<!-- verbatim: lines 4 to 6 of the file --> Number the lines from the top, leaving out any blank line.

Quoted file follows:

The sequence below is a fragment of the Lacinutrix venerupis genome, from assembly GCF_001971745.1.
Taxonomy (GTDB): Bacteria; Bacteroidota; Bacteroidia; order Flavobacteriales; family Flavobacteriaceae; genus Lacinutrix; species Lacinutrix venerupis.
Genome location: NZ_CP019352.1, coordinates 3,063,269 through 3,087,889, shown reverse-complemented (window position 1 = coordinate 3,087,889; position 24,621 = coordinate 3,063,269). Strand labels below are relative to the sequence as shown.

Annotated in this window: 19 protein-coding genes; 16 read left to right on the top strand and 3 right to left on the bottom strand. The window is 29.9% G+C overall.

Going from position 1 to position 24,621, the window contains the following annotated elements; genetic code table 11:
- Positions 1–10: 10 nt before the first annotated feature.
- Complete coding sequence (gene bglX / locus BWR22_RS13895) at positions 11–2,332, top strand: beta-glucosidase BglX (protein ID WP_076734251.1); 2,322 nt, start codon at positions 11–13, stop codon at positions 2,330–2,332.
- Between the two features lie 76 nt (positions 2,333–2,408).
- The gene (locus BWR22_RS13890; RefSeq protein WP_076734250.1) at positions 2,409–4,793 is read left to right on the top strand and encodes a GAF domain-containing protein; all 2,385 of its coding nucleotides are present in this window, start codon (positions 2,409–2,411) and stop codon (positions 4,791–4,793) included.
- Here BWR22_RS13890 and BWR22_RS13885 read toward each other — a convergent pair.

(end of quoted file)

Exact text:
Annotated in this window: 19 protein-coding genes; 16 read left to right on the top strand and 3 right to left on the bottom strand. The window is 29.9% G+C overall.

Going from position 1 to position 24,621, the window contains the following annotated elements; genetic code table 11:
- Positions 1–10: 10 nt before the first annotated feature.